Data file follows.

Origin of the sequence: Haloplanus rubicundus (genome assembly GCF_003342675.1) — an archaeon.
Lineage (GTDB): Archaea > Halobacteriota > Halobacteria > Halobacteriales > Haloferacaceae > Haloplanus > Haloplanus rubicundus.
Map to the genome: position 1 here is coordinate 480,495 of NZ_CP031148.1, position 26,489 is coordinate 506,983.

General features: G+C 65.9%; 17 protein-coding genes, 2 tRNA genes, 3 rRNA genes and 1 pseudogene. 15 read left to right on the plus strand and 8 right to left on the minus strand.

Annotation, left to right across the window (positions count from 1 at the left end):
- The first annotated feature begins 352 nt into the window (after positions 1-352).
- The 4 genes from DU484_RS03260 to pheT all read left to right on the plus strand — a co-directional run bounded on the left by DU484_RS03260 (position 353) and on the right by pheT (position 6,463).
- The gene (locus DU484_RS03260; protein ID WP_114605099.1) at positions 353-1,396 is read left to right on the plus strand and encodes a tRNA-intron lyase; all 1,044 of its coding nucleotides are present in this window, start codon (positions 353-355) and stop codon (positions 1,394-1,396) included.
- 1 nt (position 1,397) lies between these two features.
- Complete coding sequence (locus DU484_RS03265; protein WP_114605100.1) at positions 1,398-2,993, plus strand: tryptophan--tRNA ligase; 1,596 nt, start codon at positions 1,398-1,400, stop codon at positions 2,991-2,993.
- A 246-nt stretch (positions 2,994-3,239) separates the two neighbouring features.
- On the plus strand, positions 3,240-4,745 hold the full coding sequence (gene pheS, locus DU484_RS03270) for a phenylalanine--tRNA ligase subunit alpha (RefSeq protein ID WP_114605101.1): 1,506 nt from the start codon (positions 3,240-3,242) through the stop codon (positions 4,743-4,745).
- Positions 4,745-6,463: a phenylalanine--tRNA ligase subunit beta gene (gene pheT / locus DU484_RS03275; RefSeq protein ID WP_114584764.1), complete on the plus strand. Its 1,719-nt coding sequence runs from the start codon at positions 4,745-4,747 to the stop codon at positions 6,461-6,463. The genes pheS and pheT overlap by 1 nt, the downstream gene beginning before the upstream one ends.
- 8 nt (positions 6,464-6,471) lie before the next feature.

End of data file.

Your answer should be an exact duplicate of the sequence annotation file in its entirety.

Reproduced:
Origin of the sequence: Haloplanus rubicundus (genome assembly GCF_003342675.1) — an archaeon.
Lineage (GTDB): Archaea > Halobacteriota > Halobacteria > Halobacteriales > Haloferacaceae > Haloplanus > Haloplanus rubicundus.
Map to the genome: position 1 here is coordinate 480,495 of NZ_CP031148.1, position 26,489 is coordinate 506,983.

General features: G+C 65.9%; 17 protein-coding genes, 2 tRNA genes, 3 rRNA genes and 1 pseudogene. 15 read left to right on the plus strand and 8 right to left on the minus strand.

Annotation, left to right across the window (positions count from 1 at the left end):
- The first annotated feature begins 352 nt into the window (after positions 1-352).
- The 4 genes from DU484_RS03260 to pheT all read left to right on the plus strand — a co-directional run bounded on the left by DU484_RS03260 (position 353) and on the right by pheT (position 6,463).
- The gene (locus DU484_RS03260; protein ID WP_114605099.1) at positions 353-1,396 is read left to right on the plus strand and encodes a tRNA-intron lyase; all 1,044 of its coding nucleotides are present in this window, start codon (positions 353-355) and stop codon (positions 1,394-1,396) included.
- 1 nt (position 1,397) lies between these two features.
- Complete coding sequence (locus DU484_RS03265; protein WP_114605100.1) at positions 1,398-2,993, plus strand: tryptophan--tRNA ligase; 1,596 nt, start codon at positions 1,398-1,400, stop codon at positions 2,991-2,993.
- A 246-nt stretch (positions 2,994-3,239) separates the two neighbouring features.
- On the plus strand, positions 3,240-4,745 hold the full coding sequence (gene pheS, locus DU484_RS03270) for a phenylalanine--tRNA ligase subunit alpha (RefSeq protein ID WP_114605101.1): 1,506 nt from the start codon (positions 3,240-3,242) through the stop codon (positions 4,743-4,745).
- Positions 4,745-6,463: a phenylalanine--tRNA ligase subunit beta gene (gene pheT / locus DU484_RS03275; RefSeq protein ID WP_114584764.1), complete on the plus strand. Its 1,719-nt coding sequence runs from the start codon at positions 4,745-4,747 to the stop codon at positions 6,461-6,463. The genes pheS and pheT overlap by 1 nt, the downstream gene beginning before the upstream one ends.
- 8 nt (positions 6,464-6,471) lie before the next feature.